I saw an article from the New York Times last week and it caught my eye. A lot of articles catch my eye, but this one got me thinking. I had become too busy. I had forgot to appreciate a little idle time. Once summer hit, I took time off and I’m happy to report, that I’ve taken several weeks of vacation. I’m still struggling to unplug, but finding balance in an imbalanced world is worth working on for me. I recently returned from a trip home to see my family and I’m happy to report that I checked email minimally, didn’t turn on my laptop for 24 hours, and generally had a delightful time away from the hustle and bustle. I purposefully returned to my home after a 9 hour car ride and took the next two days off and pretty much the rest of the week. Why the rush to return to work? I announced to PIC that I would NOT be returning to work immediately and that I had good intentions of going to yoga, doing laundry and other mundane tasks, and being available to do whatever I wanted for several days. In a previous post, I waxed on about a 40-hour work week and today, I would say that it can happen. It won’t happen all of the time, but the balance comes from knowing when to stop.
One portion of the article from NYT resonated: “Almost everyone I know is busy. They feel anxious and guilty when they aren’t either working or doing something to promote their work.” I am guilty, guilty, guilty of this. Does being crazy busy mean ‘having it all?’ If so, I don’t want it then. I’ve been taking a lot of time reflecting lately as a new opportunity works itself out and you know what? I’m not so sure about all of it. Not just regular “I don’t know” syndrome, but a solid understanding of what has become important. Tenure won’t make me breakfast (or go out and buy me breakfast), tenure won’t share in my happiness or sadness, and while I have no children, tenure won’t be very sympathetic to concerts, athletic events, or stuffy noses. I don’t want to get so trapped that I can’t get out. It makes me miserable and being miserable isn’t something anyone is a fan of.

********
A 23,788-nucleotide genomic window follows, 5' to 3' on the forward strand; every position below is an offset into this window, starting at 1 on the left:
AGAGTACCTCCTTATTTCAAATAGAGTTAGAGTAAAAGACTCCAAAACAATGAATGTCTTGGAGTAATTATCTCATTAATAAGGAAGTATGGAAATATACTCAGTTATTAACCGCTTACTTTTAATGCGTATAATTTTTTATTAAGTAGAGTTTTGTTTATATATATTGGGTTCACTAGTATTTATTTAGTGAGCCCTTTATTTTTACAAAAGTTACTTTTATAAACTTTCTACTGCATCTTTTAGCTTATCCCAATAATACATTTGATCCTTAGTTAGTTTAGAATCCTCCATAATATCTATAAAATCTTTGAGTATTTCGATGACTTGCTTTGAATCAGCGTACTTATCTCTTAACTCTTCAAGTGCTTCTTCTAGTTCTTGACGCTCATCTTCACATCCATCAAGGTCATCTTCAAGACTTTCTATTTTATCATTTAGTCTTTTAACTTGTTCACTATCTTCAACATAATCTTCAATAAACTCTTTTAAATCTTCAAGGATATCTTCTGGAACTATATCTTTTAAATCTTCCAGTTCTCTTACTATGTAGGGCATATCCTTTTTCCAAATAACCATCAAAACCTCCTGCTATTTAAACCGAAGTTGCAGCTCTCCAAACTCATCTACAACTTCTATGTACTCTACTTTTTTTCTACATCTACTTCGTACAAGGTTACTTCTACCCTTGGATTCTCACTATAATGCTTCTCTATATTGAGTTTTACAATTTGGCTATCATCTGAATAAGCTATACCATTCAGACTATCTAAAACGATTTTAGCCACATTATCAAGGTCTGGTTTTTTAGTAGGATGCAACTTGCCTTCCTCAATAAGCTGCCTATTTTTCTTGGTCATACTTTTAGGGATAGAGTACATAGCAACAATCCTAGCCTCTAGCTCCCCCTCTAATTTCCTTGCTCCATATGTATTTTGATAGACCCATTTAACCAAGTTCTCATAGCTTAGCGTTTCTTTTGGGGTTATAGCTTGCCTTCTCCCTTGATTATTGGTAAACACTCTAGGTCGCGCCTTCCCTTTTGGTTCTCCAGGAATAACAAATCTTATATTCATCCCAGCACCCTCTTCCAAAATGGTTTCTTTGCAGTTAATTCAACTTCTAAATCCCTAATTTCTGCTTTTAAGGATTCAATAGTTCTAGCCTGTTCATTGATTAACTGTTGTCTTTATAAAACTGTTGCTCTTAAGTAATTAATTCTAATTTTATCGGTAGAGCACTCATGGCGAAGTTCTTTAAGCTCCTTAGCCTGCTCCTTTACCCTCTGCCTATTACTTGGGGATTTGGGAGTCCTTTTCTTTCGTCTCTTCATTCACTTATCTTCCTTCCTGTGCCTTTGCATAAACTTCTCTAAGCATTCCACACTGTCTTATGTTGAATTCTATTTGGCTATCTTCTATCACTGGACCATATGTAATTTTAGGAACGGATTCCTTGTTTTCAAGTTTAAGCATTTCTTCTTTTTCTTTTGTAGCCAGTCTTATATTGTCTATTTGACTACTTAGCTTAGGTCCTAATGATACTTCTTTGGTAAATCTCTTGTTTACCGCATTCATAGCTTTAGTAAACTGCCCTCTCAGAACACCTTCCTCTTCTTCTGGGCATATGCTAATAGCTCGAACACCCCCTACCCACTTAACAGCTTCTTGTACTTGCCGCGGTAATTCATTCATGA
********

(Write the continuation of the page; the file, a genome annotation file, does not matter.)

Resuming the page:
As a female in academia, I’m also doubly screwed because I have ovaries. That’s for another post, but it’s worth thinking about. While in the motherland, my mom and I spent considerable time conversing about this issue. We get so busy as females trying to prove ourselves, that we often prove ourselves right out of the baby game. I want to have a family, I want to be a good parent, but I’m not sure I can have it all, stay out of the busy trap, and find the balance I will need to be a good parent. I will need a supportive and perhaps lesser employed partner for sure or amazing support from other places. Many of the academics I know have had amazing spouses/partners who have stayed home, quit, or readjusted their lives for the TT partner or have simply chosen NOT to partner up or have a family. I recently met with someone who chose a TT position over a family and she was miserable. She is in her late 40’s now, has tenure, a successful publication and grant record, but goes home each night to no one. She owns a beautiful home, has great friends, but no one to call her “person” in life. She lamented that while she was in the TT game, she was so focused and decided to NOT pursue a personal life with the thought that she could ‘do it later.’ It’s later and as I listened to my friend, I realized I did not want that to be me. She can still get married or find her ‘person’ but her regret is self-inflicted and while she can’t go back in time, she can share this piece of knowledge with other young, female academics.
In academia, how we do NOT succumb to the busy trap? How do we turn off, shut down, and engage in other ways? How do we make sure that we have a family life without sacrificing our family?